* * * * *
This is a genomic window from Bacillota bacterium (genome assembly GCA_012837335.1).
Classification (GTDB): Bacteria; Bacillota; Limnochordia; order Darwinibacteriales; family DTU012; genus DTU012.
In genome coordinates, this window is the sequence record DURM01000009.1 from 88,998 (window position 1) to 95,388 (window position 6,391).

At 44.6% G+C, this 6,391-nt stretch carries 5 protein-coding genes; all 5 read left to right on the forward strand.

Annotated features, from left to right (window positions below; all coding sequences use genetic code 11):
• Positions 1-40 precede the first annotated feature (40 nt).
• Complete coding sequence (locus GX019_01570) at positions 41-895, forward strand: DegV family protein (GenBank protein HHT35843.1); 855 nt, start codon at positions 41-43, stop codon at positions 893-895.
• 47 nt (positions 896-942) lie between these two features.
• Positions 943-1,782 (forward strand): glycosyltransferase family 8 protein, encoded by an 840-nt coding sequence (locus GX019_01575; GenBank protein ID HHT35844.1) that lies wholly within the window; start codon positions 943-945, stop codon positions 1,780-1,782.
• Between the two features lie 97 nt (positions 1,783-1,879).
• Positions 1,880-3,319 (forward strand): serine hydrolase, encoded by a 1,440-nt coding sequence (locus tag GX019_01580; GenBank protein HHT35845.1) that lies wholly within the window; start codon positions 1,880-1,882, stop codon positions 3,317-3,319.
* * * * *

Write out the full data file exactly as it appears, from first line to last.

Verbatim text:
This is a genomic window from Bacillota bacterium (genome assembly GCA_012837335.1).
Classification (GTDB): Bacteria; Bacillota; Limnochordia; order Darwinibacteriales; family DTU012; genus DTU012.
In genome coordinates, this window is the sequence record DURM01000009.1 from 88,998 (window position 1) to 95,388 (window position 6,391).

At 44.6% G+C, this 6,391-nt stretch carries 5 protein-coding genes; all 5 read left to right on the forward strand.

Annotated features, from left to right (window positions below; all coding sequences use genetic code 11):
• Positions 1-40 precede the first annotated feature (40 nt).
• Complete coding sequence (locus GX019_01570) at positions 41-895, forward strand: DegV family protein (GenBank protein HHT35843.1); 855 nt, start codon at positions 41-43, stop codon at positions 893-895.
• 47 nt (positions 896-942) lie between these two features.
• Positions 943-1,782 (forward strand): glycosyltransferase family 8 protein, encoded by an 840-nt coding sequence (locus GX019_01575; GenBank protein ID HHT35844.1) that lies wholly within the window; start codon positions 943-945, stop codon positions 1,780-1,782.
• Between the two features lie 97 nt (positions 1,783-1,879).
• Positions 1,880-3,319 (forward strand): serine hydrolase, encoded by a 1,440-nt coding sequence (locus tag GX019_01580; GenBank protein HHT35845.1) that lies wholly within the window; start codon positions 1,880-1,882, stop codon positions 3,317-3,319.